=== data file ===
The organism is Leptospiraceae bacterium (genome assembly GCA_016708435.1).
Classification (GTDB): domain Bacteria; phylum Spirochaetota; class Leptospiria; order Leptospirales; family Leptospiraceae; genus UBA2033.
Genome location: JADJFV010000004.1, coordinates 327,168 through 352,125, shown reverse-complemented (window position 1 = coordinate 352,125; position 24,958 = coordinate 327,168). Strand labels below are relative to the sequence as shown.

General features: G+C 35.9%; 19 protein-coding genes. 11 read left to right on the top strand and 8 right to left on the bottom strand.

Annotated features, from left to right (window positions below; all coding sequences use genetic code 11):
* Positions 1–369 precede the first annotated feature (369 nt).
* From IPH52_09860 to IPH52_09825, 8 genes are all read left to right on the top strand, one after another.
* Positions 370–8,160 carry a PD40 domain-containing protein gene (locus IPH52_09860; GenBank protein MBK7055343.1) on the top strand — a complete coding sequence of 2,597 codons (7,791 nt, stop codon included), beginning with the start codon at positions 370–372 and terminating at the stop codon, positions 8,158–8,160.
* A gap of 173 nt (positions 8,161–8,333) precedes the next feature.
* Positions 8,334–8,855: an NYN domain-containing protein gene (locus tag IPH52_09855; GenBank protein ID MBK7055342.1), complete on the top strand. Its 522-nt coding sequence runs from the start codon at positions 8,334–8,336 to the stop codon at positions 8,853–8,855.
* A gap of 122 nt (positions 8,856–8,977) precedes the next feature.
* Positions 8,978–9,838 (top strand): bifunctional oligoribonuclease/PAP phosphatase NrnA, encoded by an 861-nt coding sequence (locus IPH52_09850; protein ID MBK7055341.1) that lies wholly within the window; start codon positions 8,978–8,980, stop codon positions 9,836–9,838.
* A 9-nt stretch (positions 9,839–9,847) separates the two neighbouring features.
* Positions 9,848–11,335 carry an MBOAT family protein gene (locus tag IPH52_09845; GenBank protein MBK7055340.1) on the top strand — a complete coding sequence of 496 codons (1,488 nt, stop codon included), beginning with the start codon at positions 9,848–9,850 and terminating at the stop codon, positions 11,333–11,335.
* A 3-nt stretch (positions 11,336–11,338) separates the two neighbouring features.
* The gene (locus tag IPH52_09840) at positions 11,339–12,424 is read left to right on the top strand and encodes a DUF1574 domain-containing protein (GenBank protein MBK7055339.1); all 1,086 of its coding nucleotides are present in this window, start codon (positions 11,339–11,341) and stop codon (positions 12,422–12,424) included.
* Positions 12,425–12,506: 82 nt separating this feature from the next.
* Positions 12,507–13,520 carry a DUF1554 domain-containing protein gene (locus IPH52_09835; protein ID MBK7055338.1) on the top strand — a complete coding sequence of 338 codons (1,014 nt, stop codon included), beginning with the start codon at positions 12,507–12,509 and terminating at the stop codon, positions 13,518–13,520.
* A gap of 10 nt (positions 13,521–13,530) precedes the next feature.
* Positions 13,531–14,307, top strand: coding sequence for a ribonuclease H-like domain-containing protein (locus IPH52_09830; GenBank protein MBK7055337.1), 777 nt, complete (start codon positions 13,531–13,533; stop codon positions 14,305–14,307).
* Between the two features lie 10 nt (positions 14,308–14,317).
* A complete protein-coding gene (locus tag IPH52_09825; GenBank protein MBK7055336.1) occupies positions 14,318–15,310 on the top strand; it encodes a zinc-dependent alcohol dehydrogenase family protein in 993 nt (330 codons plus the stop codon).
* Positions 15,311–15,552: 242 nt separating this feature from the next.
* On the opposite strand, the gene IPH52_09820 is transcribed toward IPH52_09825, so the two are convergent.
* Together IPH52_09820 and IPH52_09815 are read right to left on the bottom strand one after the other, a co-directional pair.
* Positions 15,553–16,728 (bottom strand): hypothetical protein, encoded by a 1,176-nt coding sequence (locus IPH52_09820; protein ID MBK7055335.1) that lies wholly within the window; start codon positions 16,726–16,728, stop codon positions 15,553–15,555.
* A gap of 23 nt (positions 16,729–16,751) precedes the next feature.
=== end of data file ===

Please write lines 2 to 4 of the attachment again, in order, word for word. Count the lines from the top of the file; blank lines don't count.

Classification (GTDB): domain Bacteria; phylum Spirochaetota; class Leptospiria; order Leptospirales; family Leptospiraceae; genus UBA2033.
Genome location: JADJFV010000004.1, coordinates 327,168 through 352,125, shown reverse-complemented (window position 1 = coordinate 352,125; position 24,958 = coordinate 327,168). Strand labels below are relative to the sequence as shown.

General features: G+C 35.9%; 19 protein-coding genes. 11 read left to right on the top strand and 8 right to left on the bottom strand.